The Waiting City (2010)
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Critic Reviews for The Waiting City
[Director Claire McCarthy] wrings true emotion out of simple moments that audiences will recognise.
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Much of the joy of The Waiting City comes from the slow unraveling of the characters relationships, as well as in the gorgeous cinematography of Denson Baker.
Audience Reviews for The Waiting City
The kind of movie that critics like, I guess. Pretty setting. Well done...just really, really slow. Good to see Radha Mitchell in something that isn't terrible, though.
Upon arriving in Calcutta from their native Australia, Ben(Joel Edgerton), a musician, and Fiona Simmons(Radha Mitchell), a lawyer, are dismayed to find that her suitcase did not also make the journey. Happily, they find it a lot easier to find their driver, Krishna(Samrat Chakrabarti), and settle in for a wait at their upscale hotel. So before their appointment with their adoption case worker, Didi Chatterjee(Tanushree Shankar), Ben renews an acquaintance with Scarlett(Isabel Lucas), an old backpacking friend, while Fiona manages a case from afar. On the surface, "The Waiting City" has more than its share of culture clash cliches. However, the movie nicely slows its story down to match the more leisurely rhythms of India which it does a very good of photographing. Fine performances and a darker and nuanced mood definitely work in the movie's favor. It should still be pointed out that having or adopting a baby is not a cure all for a floundering relationship, as it puts much too strain on the poor kid. In any case, it is hard to imagine Ben and Fiona ever having been at the same place in their lives.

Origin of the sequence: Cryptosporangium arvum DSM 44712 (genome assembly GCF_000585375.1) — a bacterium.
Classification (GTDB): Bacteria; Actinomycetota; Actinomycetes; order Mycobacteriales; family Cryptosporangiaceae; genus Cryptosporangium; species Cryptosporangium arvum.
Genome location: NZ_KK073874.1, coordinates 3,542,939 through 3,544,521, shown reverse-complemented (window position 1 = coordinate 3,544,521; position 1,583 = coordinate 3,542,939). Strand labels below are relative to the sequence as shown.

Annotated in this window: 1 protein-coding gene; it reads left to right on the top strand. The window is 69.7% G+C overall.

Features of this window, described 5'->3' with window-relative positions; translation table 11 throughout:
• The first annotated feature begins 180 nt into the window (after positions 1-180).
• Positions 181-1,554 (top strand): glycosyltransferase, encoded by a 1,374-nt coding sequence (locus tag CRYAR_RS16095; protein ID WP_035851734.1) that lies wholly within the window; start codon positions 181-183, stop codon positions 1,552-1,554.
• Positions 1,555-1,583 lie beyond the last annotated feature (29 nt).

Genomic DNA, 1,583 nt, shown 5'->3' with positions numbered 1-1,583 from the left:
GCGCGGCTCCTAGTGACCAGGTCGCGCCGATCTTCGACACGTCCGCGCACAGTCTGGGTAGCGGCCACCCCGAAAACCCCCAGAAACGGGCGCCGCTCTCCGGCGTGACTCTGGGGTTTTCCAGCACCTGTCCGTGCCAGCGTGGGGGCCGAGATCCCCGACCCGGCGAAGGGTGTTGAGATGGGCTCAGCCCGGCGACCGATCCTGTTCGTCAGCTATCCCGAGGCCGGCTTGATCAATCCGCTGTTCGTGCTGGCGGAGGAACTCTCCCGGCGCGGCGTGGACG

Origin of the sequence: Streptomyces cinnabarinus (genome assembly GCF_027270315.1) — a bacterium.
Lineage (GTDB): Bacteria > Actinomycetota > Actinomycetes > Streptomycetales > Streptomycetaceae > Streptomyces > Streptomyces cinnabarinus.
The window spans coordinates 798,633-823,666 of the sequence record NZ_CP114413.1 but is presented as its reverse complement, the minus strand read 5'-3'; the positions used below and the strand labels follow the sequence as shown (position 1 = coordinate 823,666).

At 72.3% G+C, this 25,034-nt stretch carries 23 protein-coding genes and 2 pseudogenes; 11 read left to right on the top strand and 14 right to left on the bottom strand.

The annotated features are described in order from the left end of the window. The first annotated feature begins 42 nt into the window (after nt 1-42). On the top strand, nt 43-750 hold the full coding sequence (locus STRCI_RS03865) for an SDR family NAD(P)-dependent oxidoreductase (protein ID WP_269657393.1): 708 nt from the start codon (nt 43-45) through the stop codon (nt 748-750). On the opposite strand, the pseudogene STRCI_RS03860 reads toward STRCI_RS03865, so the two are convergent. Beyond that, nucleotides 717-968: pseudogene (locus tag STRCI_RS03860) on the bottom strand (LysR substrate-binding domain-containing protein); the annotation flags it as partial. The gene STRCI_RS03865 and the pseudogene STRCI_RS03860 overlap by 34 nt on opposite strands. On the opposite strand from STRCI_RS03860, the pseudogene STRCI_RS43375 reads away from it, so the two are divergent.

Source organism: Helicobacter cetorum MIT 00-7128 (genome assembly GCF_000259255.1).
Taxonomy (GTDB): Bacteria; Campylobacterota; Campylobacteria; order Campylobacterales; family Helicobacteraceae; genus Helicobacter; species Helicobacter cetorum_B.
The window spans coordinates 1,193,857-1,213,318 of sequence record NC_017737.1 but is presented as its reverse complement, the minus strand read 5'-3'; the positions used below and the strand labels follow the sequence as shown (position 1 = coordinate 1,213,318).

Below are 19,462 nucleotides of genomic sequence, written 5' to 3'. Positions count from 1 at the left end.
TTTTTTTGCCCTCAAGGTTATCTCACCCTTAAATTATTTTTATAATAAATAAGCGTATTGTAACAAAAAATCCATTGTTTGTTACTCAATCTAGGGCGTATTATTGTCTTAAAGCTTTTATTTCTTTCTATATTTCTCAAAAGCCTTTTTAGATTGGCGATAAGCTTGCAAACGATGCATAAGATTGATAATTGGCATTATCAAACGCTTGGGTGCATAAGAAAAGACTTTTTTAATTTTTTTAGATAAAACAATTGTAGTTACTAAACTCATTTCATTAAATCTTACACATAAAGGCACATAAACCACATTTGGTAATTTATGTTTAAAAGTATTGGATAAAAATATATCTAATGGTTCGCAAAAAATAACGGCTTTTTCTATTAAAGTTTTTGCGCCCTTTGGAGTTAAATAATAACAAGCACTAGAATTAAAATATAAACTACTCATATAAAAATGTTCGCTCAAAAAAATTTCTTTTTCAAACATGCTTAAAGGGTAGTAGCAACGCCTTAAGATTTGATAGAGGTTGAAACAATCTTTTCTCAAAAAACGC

And us, The Waiting Audience. A lot of nothing happens storywise from the time an Australian couple arrives in India to claim the child they adopted. As delays occur, the couple begins to doubt their commitment to a family and to each other. The one good reason to watch this is to get a very good sense of modern life in India, filmed entirely on location in & around Calcutta. Dizzying street activity and peculiar (to Western eyes) ceremonies are fascinating to watch, including a wedding and a funeral in which the dead body is sent downriver on a raft - the same river people bathe and wash clothes in. Ick. With one of the most populous countries in the world, I'm afraid there is too much proximity for this traveler. I guess another reason to watch is why I did, because it stars Radha Mitchell. She won Best Actress at the Antipodes Film Festival in St. Tropez for this role; she's good as a work-obsessed lawyer, but really nothing out of the ordinary from her usual strong work. Her name Radha-Rani derives from Indian culture as her model mother was enamored with the country during the 1960s, so I imagine Radha had great interest in experiencing the country for herself. That's a great opportunity for her but not a reason for you to watch.
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